UK weather forecast: Britain set for WASHOUT with record rainfall to get even WORSE as 'low pressure from North Sea' sweeps in

UK weather forecast: Britain set for WASHOUT with record rainfall to get even WORSE as 'low pressure from North Sea' sweeps in

Watch today's weather forecast from GB News and the Met Office

GB News
James Saunders

By James Saunders

Published: 21/03/2024

- 10:42

Updated: 22/03/2024

- 09:47

Rain expected to hit the country over the weekend will supplement a record 18 months of downpour - which climate scientists have blamed on 'our warming world'

Spring officially sprung yesterday as the sun's passage across the equator marked the vernal equinox in the Northern Hemisphere - but meteorologists have warned of a surge in rainfall which will only add to a record year-and-a-half of wet weather.

Despite the change in season, much of the UK saw a good deal of cloud cover this morning with bursts of rain and drizzle peppering the country.

And, while Ireland can expect downpours throughout the day, Met Office data predicts that any rain today is largely set to subside by the afternoon as a wet front currently dampening north-east England peters out.

And Britons can look forward to pleasant temperatures as the week continues - some areas in southern England can expect thermometers to reach 18C.

Met Office rain forecasts

Met Office imagery shows the band of rain heading across from the Atlantic to cover the UK and Ireland

Met Office/Earth Nullschool

Moving through Friday and Saturday, the UK can expect a smattering of light westerly showers across the day - with Scotland and the north west set to bear the brunt of any rain, while a "shallow area of low pressure is set to track through the North Sea on Sunday bringing further risk of showers", meteorologist George Pacey said.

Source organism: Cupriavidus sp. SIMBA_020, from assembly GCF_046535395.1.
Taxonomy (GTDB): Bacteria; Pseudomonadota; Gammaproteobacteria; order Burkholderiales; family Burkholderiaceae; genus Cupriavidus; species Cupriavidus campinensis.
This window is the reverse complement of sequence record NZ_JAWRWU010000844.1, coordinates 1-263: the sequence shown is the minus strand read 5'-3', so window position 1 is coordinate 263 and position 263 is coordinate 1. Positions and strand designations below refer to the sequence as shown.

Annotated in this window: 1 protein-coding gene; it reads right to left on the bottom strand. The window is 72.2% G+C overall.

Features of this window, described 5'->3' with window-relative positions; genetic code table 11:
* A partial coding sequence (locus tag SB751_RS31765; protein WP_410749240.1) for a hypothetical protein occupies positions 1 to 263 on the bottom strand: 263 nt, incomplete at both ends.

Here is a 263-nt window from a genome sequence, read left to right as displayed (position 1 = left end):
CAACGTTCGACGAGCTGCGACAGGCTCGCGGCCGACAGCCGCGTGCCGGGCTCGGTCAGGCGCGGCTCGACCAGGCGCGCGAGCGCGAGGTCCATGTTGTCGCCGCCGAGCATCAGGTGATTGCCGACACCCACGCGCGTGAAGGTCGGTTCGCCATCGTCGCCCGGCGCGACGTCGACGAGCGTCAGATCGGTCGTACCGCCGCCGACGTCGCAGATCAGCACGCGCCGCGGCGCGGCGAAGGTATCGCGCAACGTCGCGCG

And dramatic images from the Met Office show a band of rain is making its way across the north Atlantic - and it's set to make land early on Sunday morning.

By Sunday night, this band of rain will reach western Wales and Cornwall, where it's set to cover the whole of the UK and Ireland until at least Tuesday, according to the Met Office.

The rain will only add to what has been a record 18 months for the country - with England experiencing its highest levels of rainfall since records began in 1836.


Flooded road

The 18 months have seen farming and transport badly affected by flooding and rainfall


The groundbreaking wet weather has seen farmers unable to plant crops in water-stricken fields, as well as transport networks crippled by floods, leaving climate scientists worried.

Alongside the rain, last year was the hottest on record around the world, and the second-hottest in the UK, in what scientists say is a direct result of climate change.

Ed Hawkins, a climate scientist at the University of Reading, noted the UK has always experienced "very variable amounts of rain", but said there had been a "large increase in the amount of rain that falls on the island, particularly in the wintertime, but also in the autumn and spring".

Hawkins said it was "a consequence of our warming world", and told the FT Britons should only expect more downpours "as the world continues to warm in the future".

Data from the Met Office marks the 'meteorological winter' - between December 2023 and February 2024 - as one of the wettest ever recorded, even when factoring in January's below-average rainfall.

A senior scientist at the Met Office, Mike Kendon, said: "The UK’s observations clearly show winters are getting warmer, and they are also getting wetter since as the atmosphere heats up, it has an increased capacity to hold moisture."

While the Agriculture and Horticulture Development Board, a trade body for farmers, warned that the UK may need to import more crops as a result of wet weather-induced low planting levels and losses caused by severe winter conditions.

A senior analyst at the body, Helen Plant, said: "Farmers still have the chance to plant crops such as spring barley and oats - but if heavy rain continues, crops will be planted at a point where they may become economically unviable."

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